Learning disabilities | starting to explode some of the myths
#localauthorities #zetetickhousing #supportedliving
What do a rapper, an Uber driver, and a mother have in common?
Did you guess?
Living in a Zetetick supported living home of their own, with the right support, enables our tenants to live as independently as possible, doing what they enjoy, and contributing to the communities they live in.
Zetetick enables for our tenants what you and I take for granted
Our tenants are a diverse group of people of all ages, and they have a wide range of interests and levels of impairment. Some of them work. Some can’t. Some have children. Some live alone. Some live in shared houses with shared support. Some like cooking. They go out shopping. They have hobbies. They have friends and family lives and want to live near their loved ones. However they need varying levels of support to be able to do those things and to maintain their tenancies, but is that so different from the everyday lives most of us lead and take so much for granted?
For many of our tenants, a Zetetick house is their first home of their own. They may have lived with their parents all of their lives. Or they may have been a hospital inpatient for years, locked away in isolation, restrained by physical or chemical means, or abused. Living in miserable conditions that makes their health deteriorate and separates them from their families.
Learning disabilities: wipe out ‘warehousing’
There are thousands of people with learning disabilities, autism and mental health problems who have been stuck in ‘temporary’ assessment inpatient units, or in ‘out of area placement’ inpatient facilities for years. The 2020 report by NDTi (National Development Team for Inclusion) ‘Close to Home’ stated that the CQC and BMA reported that while there were many good private providers in these areas,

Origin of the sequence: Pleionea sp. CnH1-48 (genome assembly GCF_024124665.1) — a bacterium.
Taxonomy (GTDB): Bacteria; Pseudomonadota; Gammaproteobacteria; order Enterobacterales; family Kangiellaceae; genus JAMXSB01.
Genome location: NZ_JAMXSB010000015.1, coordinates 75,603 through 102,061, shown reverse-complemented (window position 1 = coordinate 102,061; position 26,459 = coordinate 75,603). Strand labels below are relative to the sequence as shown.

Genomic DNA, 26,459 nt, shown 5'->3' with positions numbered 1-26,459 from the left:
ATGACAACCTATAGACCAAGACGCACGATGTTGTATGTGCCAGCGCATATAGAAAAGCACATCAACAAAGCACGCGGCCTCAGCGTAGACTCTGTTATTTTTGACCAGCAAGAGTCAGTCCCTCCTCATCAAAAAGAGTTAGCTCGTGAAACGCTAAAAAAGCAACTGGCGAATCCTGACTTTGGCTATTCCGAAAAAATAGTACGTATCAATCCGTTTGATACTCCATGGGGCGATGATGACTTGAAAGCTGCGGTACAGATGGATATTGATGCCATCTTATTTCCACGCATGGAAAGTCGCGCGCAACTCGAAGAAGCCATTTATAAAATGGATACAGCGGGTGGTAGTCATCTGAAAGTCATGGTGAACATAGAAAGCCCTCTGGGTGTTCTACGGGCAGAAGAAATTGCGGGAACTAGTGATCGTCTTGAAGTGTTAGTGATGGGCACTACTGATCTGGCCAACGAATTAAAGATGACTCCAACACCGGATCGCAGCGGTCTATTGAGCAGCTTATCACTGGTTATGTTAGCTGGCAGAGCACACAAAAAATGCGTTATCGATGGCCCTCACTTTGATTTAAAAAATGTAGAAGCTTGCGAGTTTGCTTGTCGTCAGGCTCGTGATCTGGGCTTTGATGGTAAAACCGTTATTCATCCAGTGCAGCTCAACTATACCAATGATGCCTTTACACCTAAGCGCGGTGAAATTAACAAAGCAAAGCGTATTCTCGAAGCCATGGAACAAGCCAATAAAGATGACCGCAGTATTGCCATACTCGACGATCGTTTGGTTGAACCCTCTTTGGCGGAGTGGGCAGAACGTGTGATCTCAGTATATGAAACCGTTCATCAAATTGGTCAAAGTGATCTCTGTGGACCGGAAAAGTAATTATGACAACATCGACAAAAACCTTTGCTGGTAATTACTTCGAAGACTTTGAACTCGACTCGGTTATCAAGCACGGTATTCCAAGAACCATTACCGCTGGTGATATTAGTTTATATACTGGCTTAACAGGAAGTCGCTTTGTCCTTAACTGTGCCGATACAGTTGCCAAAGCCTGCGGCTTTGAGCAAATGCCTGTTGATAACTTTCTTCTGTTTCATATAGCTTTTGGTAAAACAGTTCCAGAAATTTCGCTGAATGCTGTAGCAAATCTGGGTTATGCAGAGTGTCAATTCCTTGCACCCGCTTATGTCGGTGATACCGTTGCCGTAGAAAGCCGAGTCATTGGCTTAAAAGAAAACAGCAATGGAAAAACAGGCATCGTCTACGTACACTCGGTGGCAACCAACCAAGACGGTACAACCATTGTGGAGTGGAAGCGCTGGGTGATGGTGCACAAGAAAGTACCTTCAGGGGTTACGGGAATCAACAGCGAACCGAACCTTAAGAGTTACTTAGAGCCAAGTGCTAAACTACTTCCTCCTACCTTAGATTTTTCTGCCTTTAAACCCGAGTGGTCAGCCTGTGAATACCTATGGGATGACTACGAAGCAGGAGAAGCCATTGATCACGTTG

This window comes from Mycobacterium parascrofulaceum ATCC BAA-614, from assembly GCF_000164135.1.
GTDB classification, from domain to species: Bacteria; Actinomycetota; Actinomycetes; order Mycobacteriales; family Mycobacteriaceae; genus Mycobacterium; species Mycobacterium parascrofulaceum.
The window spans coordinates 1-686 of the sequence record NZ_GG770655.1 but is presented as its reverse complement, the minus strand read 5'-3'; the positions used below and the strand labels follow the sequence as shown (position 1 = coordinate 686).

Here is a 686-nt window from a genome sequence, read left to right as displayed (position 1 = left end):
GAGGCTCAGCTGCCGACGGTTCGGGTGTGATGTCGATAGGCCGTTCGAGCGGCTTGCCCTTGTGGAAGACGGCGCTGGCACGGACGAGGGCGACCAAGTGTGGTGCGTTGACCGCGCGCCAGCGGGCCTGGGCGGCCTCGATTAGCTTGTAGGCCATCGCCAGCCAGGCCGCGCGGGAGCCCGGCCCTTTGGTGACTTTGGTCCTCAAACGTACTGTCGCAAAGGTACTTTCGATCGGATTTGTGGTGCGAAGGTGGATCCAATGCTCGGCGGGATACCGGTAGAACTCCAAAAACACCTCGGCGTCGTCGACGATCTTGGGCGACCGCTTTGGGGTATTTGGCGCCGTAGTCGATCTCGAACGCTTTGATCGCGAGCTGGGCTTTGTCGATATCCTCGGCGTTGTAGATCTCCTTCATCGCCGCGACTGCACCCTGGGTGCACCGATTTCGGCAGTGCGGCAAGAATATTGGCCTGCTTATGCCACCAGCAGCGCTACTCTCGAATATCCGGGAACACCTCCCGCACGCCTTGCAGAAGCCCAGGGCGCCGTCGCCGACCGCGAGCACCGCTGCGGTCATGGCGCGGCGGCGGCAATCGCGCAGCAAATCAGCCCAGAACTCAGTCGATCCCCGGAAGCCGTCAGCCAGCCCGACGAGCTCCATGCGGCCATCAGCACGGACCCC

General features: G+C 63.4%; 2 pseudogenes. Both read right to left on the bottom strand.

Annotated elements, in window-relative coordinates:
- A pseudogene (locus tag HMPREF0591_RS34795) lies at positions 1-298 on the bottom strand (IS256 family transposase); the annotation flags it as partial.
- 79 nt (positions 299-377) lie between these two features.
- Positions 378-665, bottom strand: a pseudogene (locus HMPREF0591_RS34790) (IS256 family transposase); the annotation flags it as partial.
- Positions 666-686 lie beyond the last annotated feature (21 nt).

'many private providers deliver unsatisfactory care - some of it even dangerous, often in out-of-the-way areas and at high cost.' Shockingly, it was reported that the process of keeping human beings in these facilities has been described as 'warehousing'
This is a term more suited to a dystopian nightmare than a health setting. https://www.ndti.org.uk/resources/close-to-home-review-and-recommendations-for-reducing-out-of-area-placement
‘We know community-based services are not only better in terms of quality of life and outcomes, they are cheaper as well.’ (Dimensions)
Other reports provide research and case studies which show that the alternative is clear.
The case studies in ‘Helping People Thrive’ (commissioned by the Department for Health and Social Care) and ‘Moving Out of ATUs’ (created by the charity Dimensions) clearly illustrate how real people’s lives have been transformed. Living with support in the community not only results in the best outcomes for people but also makes financial sense for commissioners.
‘The right housing can obviously make or break a move into the community.’ (Dimensions)
Zetetick Housing has been putting together multidisciplinary teams with partners in the NHS, local authorities, commissioners, care providers, landlords and property developers for years. Our aim is to be life partners to our tenants – Zetetick is still supporting Rosie, one of our first clients after Zetetick was founded in 2007.
Zetetick Housing can help plan exempt accommodation housing and supported living options with commissioners in advance, for people with learning disabilities, autism, challenging behaviour and mental health issues. We respond quickly to requests for housing as we source our properties on private rental market. This means that we can work with the needs and preferences of tenants as a priority.